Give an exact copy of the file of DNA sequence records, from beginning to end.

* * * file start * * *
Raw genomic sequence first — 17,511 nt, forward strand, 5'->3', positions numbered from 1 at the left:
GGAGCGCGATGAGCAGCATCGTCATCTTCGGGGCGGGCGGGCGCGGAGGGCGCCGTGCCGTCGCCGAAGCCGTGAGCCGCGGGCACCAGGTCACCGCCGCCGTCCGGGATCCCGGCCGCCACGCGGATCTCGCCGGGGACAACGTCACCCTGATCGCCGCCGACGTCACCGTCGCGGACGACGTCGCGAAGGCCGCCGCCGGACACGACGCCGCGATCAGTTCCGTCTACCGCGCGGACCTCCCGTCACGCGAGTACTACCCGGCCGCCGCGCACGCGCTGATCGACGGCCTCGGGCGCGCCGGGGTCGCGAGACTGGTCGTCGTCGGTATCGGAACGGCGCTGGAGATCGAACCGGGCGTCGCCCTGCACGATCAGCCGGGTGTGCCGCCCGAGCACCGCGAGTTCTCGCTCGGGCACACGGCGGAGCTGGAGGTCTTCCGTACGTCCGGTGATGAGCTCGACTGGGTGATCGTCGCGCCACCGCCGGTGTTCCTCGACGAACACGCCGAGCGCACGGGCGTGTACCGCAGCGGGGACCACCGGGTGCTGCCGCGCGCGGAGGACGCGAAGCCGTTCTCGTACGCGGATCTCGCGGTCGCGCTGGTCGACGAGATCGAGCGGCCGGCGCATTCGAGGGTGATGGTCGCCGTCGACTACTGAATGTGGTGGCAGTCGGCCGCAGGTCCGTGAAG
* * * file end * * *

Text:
Raw genomic sequence first — 17,511 nt, forward strand, 5'->3', positions numbered from 1 at the left:
GGAGCGCGATGAGCAGCATCGTCATCTTCGGGGCGGGCGGGCGCGGAGGGCGCCGTGCCGTCGCCGAAGCCGTGAGCCGCGGGCACCAGGTCACCGCCGCCGTCCGGGATCCCGGCCGCCACGCGGATCTCGCCGGGGACAACGTCACCCTGATCGCCGCCGACGTCACCGTCGCGGACGACGTCGCGAAGGCCGCCGCCGGACACGACGCCGCGATCAGTTCCGTCTACCGCGCGGACCTCCCGTCACGCGAGTACTACCCGGCCGCCGCGCACGCGCTGATCGACGGCCTCGGGCGCGCCGGGGTCGCGAGACTGGTCGTCGTCGGTATCGGAACGGCGCTGGAGATCGAACCGGGCGTCGCCCTGCACGATCAGCCGGGTGTGCCGCCCGAGCACCGCGAGTTCTCGCTCGGGCACACGGCGGAGCTGGAGGTCTTCCGTACGTCCGGTGATGAGCTCGACTGGGTGATCGTCGCGCCACCGCCGGTGTTCCTCGACGAACACGCCGAGCGCACGGGCGTGTACCGCAGCGGGGACCACCGGGTGCTGCCGCGCGCGGAGGACGCGAAGCCGTTCTCGTACGCGGATCTCGCGGTCGCGCTGGTCGACGAGATCGAGCGGCCGGCGCATTCGAGGGTGATGGTCGCCGTCGACTACTGAATGTGGTGGCAGTCGGCCGCAGGTCCGTGAAG